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Last Updated on May 31, 2018

A huge historic blizzard is raging in the Washington, D.C., area where I live. In a city that prides itself on being known as the most important city in the world, it’s a beautiful and humorous reminder that man is not in charge.

From the important people on Capitol Hill to the important moms in the homes, everyone is feeling a bit out of control as the snow piles up, the government is shut down, and the schools are closed yet again.

Last night, several of my young mom friends managed to dig out of their drives and gather at my house for supper. When I asked if we should cancel because of the treacherous conditions, one replied, “No way. If I don’t get out of my house, there’s no telling what I might do to my kids!” Now there’s an honest mom for you!

It is wearying to be shut up inside with a bunch of toddlers and young elementary kids for days on end — especially when you are used to a mother’s day out, preschool, or regular school. You may have awakened this morning dreading another day of whining, sibling rivalry, boredom, and a trashed house, and wondering how you could get through the day (the next hour?) without losing your cool. Take comfort. You are not alone, and you are normal.

Here are a few things that might help if you, too, are cooped up with kids, whether it’s the weather, sick kids, or simply your season in life:

  1. Pretend that you are running a “family camp.” Draw up a schedule for the next several days. Think in terms of one-to-two hour blocks: a craft block, a reading block, a quiet/nap time block, a play together block, and a free play alone block. For the “free play alone” block, organize different toys into separate stations. You can set a timer and have kids rotate from station to station. You may need to have the kids help you clean out, throw out, and organize the toys. I once realized that my toys were all jumbled together, and when I sent the kids to play, they couldn’t find parts and quickly became bored. Cleaning out and separating the toys helped, and they actually got interested again in old things. Kids respond to structure. It gives them a sense of security because they know what to expect. They will fight less. And you’ll have an emotional lift because you have a plan.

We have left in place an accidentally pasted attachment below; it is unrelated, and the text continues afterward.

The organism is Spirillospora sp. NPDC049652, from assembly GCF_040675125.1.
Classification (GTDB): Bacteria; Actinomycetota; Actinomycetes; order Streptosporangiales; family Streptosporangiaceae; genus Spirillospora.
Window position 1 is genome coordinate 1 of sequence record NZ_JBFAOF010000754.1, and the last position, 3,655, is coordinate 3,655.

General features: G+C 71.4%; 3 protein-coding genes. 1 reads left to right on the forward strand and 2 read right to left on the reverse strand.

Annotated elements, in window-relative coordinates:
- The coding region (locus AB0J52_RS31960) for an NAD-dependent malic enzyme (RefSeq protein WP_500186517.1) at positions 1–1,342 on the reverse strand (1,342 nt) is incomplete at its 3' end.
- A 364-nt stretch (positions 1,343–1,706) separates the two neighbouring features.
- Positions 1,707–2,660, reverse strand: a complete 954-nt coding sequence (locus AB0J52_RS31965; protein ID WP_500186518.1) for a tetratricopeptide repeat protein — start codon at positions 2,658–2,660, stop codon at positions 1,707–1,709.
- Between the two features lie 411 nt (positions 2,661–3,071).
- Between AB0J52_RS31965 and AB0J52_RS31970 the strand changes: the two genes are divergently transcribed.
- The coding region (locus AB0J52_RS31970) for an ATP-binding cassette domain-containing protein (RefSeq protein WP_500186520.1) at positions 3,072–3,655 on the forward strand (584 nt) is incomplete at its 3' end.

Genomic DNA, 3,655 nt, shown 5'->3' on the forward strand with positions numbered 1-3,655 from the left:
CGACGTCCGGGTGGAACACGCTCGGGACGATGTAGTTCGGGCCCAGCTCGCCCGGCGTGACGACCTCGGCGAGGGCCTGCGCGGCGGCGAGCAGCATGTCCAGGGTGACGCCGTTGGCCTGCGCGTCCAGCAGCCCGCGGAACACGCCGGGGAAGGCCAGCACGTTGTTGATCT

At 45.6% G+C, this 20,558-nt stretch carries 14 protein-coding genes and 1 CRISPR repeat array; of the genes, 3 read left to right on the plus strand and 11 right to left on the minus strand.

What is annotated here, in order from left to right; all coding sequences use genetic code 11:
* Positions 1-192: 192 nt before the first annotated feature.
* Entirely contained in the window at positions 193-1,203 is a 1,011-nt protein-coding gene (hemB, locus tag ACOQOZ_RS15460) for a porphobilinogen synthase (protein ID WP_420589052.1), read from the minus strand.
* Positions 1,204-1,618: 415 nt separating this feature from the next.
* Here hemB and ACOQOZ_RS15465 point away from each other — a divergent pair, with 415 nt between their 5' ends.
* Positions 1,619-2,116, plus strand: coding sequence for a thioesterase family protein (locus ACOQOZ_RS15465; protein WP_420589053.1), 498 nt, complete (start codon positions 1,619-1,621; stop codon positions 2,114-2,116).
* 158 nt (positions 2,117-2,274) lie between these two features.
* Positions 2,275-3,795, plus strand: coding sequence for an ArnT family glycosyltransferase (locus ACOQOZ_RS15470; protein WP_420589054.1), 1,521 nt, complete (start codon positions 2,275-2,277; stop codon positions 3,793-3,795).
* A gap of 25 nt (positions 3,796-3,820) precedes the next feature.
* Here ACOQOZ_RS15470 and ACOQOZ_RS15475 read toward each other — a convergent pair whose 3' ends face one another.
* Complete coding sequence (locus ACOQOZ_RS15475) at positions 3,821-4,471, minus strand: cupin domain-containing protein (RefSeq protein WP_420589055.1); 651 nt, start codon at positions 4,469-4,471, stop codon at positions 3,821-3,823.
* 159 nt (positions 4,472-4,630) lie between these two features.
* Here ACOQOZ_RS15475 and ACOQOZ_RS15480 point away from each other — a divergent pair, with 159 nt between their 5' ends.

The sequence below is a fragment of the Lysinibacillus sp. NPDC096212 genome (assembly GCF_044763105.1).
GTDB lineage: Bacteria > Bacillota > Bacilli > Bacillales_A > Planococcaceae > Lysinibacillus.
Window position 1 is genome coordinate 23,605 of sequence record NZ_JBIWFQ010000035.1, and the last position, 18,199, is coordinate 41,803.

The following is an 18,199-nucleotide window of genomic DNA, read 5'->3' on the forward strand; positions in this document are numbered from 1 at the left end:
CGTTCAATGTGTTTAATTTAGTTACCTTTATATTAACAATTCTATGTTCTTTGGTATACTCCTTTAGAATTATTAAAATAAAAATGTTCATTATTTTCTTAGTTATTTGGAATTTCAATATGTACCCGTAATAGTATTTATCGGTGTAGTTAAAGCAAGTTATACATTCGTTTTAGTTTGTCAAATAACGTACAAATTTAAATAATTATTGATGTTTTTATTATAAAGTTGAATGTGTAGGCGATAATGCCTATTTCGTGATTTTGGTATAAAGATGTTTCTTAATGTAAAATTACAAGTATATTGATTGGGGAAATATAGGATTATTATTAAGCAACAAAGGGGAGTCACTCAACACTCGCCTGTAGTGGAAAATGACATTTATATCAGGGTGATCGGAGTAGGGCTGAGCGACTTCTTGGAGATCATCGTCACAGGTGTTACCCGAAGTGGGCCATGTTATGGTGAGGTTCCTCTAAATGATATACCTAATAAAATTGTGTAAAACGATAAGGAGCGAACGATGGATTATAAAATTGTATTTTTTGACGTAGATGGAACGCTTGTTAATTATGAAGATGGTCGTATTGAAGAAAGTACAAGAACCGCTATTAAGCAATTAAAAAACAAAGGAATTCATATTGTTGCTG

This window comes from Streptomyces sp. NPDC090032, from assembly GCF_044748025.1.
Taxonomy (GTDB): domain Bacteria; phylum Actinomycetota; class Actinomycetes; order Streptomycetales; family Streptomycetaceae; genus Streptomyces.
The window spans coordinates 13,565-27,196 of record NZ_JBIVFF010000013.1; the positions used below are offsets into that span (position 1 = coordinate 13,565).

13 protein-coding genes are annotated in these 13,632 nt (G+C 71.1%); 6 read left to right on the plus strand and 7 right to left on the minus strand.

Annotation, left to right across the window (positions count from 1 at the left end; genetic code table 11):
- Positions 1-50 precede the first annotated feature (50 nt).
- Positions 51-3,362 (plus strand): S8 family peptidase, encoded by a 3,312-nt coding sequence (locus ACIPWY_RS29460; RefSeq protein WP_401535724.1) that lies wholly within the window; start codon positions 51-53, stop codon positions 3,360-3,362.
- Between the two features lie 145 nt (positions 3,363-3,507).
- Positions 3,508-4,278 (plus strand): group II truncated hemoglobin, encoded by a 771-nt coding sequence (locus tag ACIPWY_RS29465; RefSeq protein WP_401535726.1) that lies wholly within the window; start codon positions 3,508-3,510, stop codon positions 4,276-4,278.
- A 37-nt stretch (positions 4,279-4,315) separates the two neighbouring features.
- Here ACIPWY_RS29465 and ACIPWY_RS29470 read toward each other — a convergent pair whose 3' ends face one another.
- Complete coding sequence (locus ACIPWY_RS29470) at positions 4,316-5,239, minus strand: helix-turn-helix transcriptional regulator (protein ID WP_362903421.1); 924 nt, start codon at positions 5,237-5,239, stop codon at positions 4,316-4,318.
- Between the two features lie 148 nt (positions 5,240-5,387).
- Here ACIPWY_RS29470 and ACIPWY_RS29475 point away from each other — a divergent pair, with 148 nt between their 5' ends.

2. Be creative with unusual ideas. One of my favorites is to go to an appliance store or the local bike shop and get a large box. Cut out windows and doors, hand out crayons and stickers, and let the kids decorate. Smaller boxes also work for train cars for little kids, and each child loves to have his or her own. Here are some more ideas: cover a table with a blanket or sheet for a fort; finger paint in the bath tub; watch old family movies; look at old family pictures together; gather kids to help clean out a closet you’ve been avoiding; cook together; play dress up (put paper grocery bags over heads with cutouts and decorate!); or put on music and have a dance party. If you need fresh ideas, call a friend up and compile a list together. When you have some unusual things planned, you’ll create a sense of “fun” instead of merely endurance, And you’ll use the TV, videos, and the computer less and instead encourage your child’s creativity.
  3. Schedule some “alone time” for yourself. Work out a trade with your spouse or a neighbor so that each of you can have at least one-and-a-half hours alone while the other takes the kids. Lock your bedroom door, put on headphones, or walk to a coffee shop. It’s best to plan early so you’ll know your turn for peace is coming! If you discover that all the neighborhood kids are “living” at your house, you may need to put a sign on your front door for part of the day that says, “Family rest time — please come back later,” so you can have a break. Yes, your kids will object, but do it anyway. You all need a little peace. If you know you are going to have that time alone, your attitude will change when you are with the kids!
  4. Do something for someone else. Shovel a neighbor’s walk, get coffee for the snowplow drivers, cook for a neighbor, bake cookies for your mailman or trash collector, or send cards and pictures to family members or shut-ins. We want to raise kids who are “others-centered” rather than “self-centered.” When we start feeling bored or sorry for ourselves, it’s a great time to do something specific for someone else.

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